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NVIDIA GeForce GTX 780 3GB Graphics Card Review - GK110 Mini

Manufacturer: NVIDIA

GK110 Gets a Lower Price Point

If you want to ask us some questions about the GTX 780 or our review, join us for a LIVE STREAM at 2pm EDT / 11am PDT on our LIVE page.

When NVIDIA released the GeForce GTX Titan in February there was a kind of collective gasp across the enthusiast base.  Half of that intake of air was from people amazed at the performance they were seeing on a single GPU graphics cards powered by the GK110 chip.  The other half was from people aghast of the $1000 price point that NVIDIA launched it at.  The GTX Titan was the fastest single GPU card in the world, without any debate, but with it came a cost we hadn't seen in some time.  Even with the debate between it, the GTX 690 and the HD 7990, the Titan was likely my favorite GPU, cost no concerns.

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Today we see the extension of the GK110, by cutting it back some, and releasing a new card.  The GeForce GTX 780 3GB is based on the same chip as the GTX Titan but with additional SMX units disabled, a lower CUDA core count and less memory.  But as you'll soon see, the performance delta between it and the GTX 680 and Radeon HD 7970 GHz is pretty impressive.  The $650 price tag though - maybe not.

We held a live stream the day this review launched at  You can see the replay that goes over our benchmark results and thoughts on the GTX 780 below.


The GeForce GTX 780 - A Cut Down GK110

As I mentioned above, the GTX 780 is a pared-down GK110 GPU and for more information on that particular architecture change, you should really take a look at my original GTX Titan launch article from February.  There is a lot more that is different on this part compared to GK104 than simple shader counts, but for gamers most of the focus will rest there. 

The chip itself is a 7.1 billion mega-ton beast though a card with the GTX 780 label is actually utilizing much fewer than that.  Below you will find a couple of block diagrams that represent the reduced functionality of the GTX 780 versus the GTX Titan:

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Continue reading our review of the NVIDIA GeForce GTX 780 3GB GK110 Graphics Card!!

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While the GTX Titan sported 2,688 CUDA cores and 14 SMXs, the GTX 780 will have 12 SMX units for a total CUDA core count of 2,304.  NVIDIA has two different options for chip configurations.  One is to disable an entire GPC unit of the GK110 chip while the other disables a single SMX in three different GPC.  Performance differences between the two should be negligible I'm told.

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Clock speeds are actually a bit higher on the GTX 780 running at 863 MHz base and 900 MHz boost.  The memory is still running at 6.0 GHz on a 384-bit memory bus but the frame buffer itself drops from 6GB to 3GB

The only other major hardware change is a drop from 224 to 192 texture units to align with the drop in shader performance and count.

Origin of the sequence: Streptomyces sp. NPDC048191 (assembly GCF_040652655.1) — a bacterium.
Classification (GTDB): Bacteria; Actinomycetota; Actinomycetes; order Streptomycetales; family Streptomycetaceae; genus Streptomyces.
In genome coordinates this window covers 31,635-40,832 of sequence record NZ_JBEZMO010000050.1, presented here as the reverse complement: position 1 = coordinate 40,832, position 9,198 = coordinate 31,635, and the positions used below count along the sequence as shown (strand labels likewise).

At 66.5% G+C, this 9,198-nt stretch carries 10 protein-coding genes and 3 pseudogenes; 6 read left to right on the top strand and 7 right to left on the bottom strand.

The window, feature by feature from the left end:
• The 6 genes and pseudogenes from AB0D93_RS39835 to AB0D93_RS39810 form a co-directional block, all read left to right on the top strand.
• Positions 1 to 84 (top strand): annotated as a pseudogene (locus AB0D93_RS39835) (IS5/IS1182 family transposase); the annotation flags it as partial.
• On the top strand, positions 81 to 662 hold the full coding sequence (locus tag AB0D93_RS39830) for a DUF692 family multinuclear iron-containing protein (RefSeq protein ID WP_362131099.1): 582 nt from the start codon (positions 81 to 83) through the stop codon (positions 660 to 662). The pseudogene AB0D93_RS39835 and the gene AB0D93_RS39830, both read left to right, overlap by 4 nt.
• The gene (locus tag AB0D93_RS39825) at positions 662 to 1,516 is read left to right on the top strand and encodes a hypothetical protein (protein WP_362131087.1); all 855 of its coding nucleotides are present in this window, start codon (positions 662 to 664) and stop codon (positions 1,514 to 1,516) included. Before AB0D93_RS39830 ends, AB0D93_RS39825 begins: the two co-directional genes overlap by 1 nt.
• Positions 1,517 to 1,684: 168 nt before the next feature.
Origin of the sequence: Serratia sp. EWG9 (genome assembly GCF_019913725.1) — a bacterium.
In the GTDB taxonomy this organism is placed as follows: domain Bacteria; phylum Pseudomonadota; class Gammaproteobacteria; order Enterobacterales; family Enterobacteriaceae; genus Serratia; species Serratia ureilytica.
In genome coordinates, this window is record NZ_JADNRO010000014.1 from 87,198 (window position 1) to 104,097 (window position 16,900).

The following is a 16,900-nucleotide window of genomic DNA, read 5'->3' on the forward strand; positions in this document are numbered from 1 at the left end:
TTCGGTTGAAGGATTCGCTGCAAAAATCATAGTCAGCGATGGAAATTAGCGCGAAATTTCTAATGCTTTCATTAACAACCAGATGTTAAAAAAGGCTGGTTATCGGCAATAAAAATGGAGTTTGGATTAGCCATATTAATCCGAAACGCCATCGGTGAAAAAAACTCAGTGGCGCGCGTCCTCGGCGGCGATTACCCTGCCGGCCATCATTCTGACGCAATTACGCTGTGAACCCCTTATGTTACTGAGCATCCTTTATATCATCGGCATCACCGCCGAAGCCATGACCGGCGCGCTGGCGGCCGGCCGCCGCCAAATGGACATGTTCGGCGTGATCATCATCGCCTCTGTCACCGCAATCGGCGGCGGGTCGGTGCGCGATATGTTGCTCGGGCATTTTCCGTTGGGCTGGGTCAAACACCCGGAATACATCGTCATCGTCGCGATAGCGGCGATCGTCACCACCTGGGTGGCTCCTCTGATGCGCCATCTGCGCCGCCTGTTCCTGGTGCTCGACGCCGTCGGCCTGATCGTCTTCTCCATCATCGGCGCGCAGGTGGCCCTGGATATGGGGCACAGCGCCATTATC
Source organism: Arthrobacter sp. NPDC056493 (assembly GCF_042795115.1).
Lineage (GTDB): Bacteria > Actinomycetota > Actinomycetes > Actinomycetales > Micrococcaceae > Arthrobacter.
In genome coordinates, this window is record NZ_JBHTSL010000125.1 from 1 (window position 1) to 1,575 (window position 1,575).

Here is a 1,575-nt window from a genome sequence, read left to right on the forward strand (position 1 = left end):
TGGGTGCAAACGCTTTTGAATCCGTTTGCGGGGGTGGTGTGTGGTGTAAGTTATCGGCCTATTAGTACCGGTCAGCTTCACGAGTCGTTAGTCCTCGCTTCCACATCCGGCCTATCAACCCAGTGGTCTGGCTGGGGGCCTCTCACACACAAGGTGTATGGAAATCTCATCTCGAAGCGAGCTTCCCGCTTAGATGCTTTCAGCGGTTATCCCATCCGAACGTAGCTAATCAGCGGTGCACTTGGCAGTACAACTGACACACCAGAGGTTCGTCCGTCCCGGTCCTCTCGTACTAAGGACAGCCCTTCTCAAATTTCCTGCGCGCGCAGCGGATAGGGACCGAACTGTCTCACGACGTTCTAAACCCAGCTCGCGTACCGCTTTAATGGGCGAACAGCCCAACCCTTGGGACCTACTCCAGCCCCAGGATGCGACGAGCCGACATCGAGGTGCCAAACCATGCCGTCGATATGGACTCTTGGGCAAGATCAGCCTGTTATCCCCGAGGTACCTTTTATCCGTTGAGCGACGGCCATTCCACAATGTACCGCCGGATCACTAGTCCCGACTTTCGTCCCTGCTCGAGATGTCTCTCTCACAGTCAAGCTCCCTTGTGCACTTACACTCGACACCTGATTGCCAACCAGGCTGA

Still, compared to the GTX 680 the new GTX 780 has noticeable performance increases.  The GTX 780 has 50% more CUDA cores, a 50% larger memory bus width and 50% more texture units.  This is at the expense of clock speed though that is 16% lower on the new GTX 780.  Obviously the GTX 780 will have much higher performance than the reference GTX 680 offerings and it will interesting to see how close the GTX 780 is in relation to the GTX Titan.

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If you are one of the consumers that follows a 2 year upgrade cycle, NVIDIA claims enthusiasts will see a 70% increase in performance in relation to the GTX 580, Fermi-based flagship.

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Even though AMD has been getting all of the spotlight with its Never Settle game bundles, NVIDIA wants to assure gamers that they are doing what matters most - addressing performance issues with fresh drivers on major game releases. 

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With the public release of the 320 driver series NVIDIA has added some more performance boosts in games like Dirt: Showdown and Tomb Raider (both AMD Gaming Evolved titles) while also increase exposure of the GeForce Experience and improving even single GPU frame time variations.

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New to the GFE application with this release (upcoming) is a feature called "ShadowPlay" that will perform real-time hardware accelerated capture of your game play sessions using the GPU-based H.264 encoder.  This is will be high quality footage and it will have as much as a 20 minute buffer on it so you can catch any awesome events without having to predict them!  This is a pretty kick ass feature and will likely promote a lot of YouTube based video sharing - though more integration with a service like would be cool too.

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Just as we saw with the GTX Titan, GPU Boost gets some additional functionality and flexibility with the GTX 780.  This includes better overvolting, display overclocking and higher clocks.  They have even enabled a new option for software like Precision X to give you "fail states" for overclocking with GPU Boost 2.0.  When you are hitting a voltage limit, you will get an indicator that tells you that is the bottleneck of performance, allowing you to adjust the setting if you can to get more performance.  Then if power is the bottleneck, you can adjust the sliders as necessary; all in an attempt to get the highest clocks for your GPU.

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With this release NVIDIA is also reworking its fan controller to be more "even toned" in regards to the fan speeds.  This will prevent some of the oscillation sound effects you might hear (whirr, whirr) during changing load patterns in games.